Fernando and friends dance in support of Playing for Change Foundation

Royal Ballet soloist Colombian Fernando Montaño led and choreographed a unique music and dance performance in aid of the Playing for Change Foundation and Children Change Colombia in September 2015.

Supported by the Pureland Foundation and Bruno Wang, the charity gala known as “Fernando and Friends” was hosted at the Royal College of Music and also featured the star of the Paris Opera Ballet, Isabelle Ciaravola, and English National Ballet Senior Principal Ballerina, Elena Glurjidze. Costumes were provided by Dame Vivienne Westwood, Edward Lidster and Elizabeth Emanuel.

Children Change Colombia, of which Mr Montaño is Patron, works with children and their families in Colombia to challenge poverty, inequality, discrimination and violence.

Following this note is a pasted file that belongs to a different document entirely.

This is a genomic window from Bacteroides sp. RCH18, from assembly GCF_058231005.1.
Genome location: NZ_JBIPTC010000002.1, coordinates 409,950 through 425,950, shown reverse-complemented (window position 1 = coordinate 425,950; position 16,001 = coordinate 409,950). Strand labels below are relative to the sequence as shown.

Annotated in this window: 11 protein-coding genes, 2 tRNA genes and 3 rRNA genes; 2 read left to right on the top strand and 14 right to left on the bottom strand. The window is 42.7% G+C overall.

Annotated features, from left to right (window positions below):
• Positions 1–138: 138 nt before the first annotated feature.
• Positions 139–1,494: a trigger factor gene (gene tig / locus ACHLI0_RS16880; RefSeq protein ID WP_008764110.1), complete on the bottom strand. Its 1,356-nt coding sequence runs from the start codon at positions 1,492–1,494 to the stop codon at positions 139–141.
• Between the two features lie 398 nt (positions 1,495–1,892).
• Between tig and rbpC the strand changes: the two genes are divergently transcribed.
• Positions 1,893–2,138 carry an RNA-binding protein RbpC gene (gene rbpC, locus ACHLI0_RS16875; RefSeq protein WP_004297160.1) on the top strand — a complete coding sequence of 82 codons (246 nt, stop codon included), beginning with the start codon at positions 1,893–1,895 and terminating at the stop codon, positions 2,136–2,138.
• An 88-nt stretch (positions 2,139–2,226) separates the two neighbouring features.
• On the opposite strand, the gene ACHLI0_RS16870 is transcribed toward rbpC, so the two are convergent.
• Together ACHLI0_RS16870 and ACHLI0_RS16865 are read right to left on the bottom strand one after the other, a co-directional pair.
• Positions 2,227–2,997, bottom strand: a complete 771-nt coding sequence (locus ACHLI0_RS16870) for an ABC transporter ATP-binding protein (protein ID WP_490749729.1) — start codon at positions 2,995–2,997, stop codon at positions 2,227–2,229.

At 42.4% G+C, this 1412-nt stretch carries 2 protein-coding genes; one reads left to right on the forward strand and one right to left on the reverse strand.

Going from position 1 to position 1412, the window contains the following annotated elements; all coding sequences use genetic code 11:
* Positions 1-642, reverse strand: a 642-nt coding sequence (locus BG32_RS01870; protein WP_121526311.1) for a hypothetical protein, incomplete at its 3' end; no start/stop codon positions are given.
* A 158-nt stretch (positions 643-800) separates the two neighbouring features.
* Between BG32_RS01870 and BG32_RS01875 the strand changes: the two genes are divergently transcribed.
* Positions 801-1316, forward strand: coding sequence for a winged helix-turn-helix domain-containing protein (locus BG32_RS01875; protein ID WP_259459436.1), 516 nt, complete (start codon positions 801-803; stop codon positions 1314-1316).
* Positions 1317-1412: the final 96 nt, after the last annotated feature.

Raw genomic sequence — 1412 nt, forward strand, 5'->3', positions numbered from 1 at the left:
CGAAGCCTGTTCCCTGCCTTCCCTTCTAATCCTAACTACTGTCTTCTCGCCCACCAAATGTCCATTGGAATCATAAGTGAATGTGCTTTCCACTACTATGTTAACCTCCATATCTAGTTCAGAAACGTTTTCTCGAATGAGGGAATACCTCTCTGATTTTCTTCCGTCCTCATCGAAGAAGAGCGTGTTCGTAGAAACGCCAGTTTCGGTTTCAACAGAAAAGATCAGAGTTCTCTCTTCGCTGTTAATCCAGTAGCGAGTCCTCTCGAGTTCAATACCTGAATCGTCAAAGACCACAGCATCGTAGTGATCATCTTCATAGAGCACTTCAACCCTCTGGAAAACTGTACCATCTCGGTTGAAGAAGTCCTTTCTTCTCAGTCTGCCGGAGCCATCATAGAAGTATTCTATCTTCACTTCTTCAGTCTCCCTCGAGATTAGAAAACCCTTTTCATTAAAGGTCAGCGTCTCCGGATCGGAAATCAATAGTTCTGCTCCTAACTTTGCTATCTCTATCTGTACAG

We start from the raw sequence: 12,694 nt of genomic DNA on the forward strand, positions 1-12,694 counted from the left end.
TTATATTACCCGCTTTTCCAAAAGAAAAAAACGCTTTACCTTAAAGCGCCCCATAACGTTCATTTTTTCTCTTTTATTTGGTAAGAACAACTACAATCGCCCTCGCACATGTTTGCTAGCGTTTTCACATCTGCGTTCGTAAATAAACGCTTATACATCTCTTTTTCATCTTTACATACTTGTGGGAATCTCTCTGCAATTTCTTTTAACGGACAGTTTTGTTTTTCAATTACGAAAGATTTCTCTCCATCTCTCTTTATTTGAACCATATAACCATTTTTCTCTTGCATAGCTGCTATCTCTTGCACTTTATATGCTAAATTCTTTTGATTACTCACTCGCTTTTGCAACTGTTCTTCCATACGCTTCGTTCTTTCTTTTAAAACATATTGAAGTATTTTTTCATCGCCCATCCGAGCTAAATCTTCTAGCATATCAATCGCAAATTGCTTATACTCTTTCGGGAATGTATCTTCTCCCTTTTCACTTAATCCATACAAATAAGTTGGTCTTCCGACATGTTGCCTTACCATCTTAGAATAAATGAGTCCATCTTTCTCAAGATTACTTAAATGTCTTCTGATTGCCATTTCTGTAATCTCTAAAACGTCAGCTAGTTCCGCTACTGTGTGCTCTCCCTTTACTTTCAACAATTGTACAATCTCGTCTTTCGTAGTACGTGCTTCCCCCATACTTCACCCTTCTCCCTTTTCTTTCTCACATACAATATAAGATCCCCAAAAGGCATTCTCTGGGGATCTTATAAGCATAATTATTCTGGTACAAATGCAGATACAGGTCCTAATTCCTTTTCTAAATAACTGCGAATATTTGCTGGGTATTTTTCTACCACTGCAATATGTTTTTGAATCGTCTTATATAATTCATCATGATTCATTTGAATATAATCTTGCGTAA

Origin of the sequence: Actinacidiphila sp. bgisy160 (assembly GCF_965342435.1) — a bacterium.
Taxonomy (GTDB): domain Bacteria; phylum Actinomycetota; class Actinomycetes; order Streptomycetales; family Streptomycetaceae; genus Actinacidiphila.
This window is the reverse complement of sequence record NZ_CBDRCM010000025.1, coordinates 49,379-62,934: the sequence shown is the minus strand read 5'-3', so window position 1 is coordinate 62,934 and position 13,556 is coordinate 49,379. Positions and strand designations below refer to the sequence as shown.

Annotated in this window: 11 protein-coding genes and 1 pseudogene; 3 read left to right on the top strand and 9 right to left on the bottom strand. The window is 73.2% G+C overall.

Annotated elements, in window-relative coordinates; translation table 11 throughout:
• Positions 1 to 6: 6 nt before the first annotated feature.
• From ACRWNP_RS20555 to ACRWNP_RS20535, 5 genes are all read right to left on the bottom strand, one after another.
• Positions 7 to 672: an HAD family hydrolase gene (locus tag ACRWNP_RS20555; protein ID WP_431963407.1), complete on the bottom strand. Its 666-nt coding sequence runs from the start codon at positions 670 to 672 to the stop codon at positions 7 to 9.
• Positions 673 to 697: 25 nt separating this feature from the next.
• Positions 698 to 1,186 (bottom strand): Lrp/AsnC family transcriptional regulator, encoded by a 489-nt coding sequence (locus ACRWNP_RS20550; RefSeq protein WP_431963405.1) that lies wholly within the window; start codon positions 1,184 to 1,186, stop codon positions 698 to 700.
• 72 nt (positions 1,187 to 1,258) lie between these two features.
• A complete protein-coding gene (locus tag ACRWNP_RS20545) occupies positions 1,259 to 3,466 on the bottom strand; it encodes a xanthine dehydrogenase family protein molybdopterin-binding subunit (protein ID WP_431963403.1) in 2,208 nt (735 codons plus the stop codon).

The Playing for Change Foundation aims to bring about positive change for young people through music and arts education. It works in countries including Bangladesh, Brazil, Ghana, Mali, Nepal, Rwanda, South Africa, and Thailand.

Thanks to its work, more than 1,000 young people attend free classes in dance, instruments, languages and musical theory, all taught by qualified local teachers.

Projects also help meet essential needs of the larger community, including the provision of aid such as food, clean water, medicine, clothes, books, school supplies, solar energy, computers, and other modern technology. More than 15,000 people have been impacted by the Foundation’s community development and empowerment efforts.

Annual program evaluations reinforce the real and positive impact of music education and demonstrate change in action. When children play music together, collaboration increases and conflict is reduced.

And critically important to children, particularly those who are vulnerable due to poverty, conflict, drugs, and neglect, is that learning music increases self-esteem and fosters resilience and joy.

As one of its students in Nepal has said: “Music is an indispensable part of life – you cannot live without music.”

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